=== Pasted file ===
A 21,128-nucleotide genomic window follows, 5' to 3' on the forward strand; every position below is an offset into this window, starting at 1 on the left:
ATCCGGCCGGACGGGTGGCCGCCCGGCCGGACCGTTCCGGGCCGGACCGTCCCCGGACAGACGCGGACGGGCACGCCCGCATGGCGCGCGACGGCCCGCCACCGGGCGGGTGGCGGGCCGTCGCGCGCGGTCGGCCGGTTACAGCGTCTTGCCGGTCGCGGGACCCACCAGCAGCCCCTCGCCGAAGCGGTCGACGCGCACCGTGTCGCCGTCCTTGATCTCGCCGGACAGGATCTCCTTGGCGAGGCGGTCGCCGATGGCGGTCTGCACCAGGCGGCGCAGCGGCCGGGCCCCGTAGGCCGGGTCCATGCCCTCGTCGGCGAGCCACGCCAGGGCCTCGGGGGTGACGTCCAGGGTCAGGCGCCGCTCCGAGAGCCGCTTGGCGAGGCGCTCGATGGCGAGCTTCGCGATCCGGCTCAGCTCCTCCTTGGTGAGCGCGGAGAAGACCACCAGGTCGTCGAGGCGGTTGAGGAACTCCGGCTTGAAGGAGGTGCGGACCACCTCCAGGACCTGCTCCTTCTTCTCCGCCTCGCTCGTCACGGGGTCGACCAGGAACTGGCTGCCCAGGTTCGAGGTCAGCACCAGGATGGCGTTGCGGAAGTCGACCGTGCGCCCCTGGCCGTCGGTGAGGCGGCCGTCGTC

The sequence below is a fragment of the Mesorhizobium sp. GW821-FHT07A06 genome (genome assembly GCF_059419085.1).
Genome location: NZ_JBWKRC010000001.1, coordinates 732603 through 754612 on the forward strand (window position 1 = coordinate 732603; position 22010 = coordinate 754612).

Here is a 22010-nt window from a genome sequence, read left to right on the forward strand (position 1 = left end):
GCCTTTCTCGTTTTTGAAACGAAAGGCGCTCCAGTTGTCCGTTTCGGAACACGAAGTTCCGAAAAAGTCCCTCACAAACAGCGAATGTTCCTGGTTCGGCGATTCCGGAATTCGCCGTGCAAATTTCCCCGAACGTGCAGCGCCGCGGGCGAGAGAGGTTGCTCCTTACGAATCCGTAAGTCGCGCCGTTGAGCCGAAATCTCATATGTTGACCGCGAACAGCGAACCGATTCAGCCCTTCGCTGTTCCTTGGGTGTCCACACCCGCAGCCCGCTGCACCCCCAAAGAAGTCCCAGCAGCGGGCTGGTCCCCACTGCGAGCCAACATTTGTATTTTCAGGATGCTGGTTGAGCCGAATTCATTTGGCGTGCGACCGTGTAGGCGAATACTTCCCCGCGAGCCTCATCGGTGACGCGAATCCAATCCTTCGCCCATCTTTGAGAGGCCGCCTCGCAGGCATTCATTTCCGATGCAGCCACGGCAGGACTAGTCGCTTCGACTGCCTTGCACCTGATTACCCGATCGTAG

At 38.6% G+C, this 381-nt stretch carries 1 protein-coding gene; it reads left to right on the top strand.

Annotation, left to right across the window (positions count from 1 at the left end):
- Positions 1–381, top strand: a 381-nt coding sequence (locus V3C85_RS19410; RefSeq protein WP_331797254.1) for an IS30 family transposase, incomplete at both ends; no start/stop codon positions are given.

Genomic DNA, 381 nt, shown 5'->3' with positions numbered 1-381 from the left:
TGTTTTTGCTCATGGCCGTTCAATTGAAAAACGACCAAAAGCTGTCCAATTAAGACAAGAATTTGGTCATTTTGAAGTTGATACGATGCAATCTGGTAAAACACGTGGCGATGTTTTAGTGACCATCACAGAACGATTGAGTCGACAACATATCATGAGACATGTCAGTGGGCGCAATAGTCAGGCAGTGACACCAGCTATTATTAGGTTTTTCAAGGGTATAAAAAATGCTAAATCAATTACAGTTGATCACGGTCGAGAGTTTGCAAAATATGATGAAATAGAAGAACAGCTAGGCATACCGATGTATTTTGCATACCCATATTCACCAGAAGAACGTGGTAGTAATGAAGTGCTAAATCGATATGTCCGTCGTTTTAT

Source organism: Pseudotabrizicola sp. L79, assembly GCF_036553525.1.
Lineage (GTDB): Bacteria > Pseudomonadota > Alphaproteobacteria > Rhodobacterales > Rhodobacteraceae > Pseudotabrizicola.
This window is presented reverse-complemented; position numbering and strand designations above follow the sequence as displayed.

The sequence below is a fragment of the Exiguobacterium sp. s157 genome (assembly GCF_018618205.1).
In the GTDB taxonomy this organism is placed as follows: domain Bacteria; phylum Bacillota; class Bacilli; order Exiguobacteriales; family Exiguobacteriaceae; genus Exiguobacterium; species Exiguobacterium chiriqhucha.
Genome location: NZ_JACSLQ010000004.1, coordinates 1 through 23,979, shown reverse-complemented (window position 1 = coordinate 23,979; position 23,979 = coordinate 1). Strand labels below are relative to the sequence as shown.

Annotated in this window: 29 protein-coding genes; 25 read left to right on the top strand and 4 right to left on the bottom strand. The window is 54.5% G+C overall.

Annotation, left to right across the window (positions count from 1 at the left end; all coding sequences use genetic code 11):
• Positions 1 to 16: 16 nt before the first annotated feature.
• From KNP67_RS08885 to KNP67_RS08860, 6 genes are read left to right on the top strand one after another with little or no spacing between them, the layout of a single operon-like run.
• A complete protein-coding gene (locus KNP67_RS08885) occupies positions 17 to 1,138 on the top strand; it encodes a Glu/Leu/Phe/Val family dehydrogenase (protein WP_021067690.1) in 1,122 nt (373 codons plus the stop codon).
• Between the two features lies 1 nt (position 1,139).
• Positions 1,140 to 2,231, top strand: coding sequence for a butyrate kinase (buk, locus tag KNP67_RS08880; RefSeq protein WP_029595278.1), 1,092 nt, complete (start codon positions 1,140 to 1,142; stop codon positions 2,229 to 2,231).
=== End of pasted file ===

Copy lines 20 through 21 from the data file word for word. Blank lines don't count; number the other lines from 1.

• Positions 1 to 16: 16 nt before the first annotated feature.
• From KNP67_RS08885 to KNP67_RS08860, 6 genes are read left to right on the top strand one after another with little or no spacing between them, the layout of a single operon-like run.